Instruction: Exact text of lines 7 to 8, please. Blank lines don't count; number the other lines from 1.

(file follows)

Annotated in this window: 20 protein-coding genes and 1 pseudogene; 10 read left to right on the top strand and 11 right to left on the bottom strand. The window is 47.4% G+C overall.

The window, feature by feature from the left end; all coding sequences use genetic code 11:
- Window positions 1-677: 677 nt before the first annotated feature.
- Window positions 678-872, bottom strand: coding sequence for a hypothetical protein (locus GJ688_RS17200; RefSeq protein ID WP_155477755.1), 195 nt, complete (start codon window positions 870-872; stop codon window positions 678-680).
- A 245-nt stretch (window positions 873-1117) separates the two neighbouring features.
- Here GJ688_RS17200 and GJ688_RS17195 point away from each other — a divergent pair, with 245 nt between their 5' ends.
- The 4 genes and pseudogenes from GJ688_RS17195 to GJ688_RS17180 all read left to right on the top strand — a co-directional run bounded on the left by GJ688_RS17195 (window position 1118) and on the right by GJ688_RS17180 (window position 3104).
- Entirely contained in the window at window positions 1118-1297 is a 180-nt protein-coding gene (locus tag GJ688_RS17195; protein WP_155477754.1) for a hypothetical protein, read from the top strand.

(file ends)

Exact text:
- The 4 genes and pseudogenes from GJ688_RS17195 to GJ688_RS17180 all read left to right on the top strand — a co-directional run bounded on the left by GJ688_RS17195 (window position 1118) and on the right by GJ688_RS17180 (window position 3104).
- Entirely contained in the window at window positions 1118-1297 is a 180-nt protein-coding gene (locus tag GJ688_RS17195; protein WP_155477754.1) for a hypothetical protein, read from the top strand.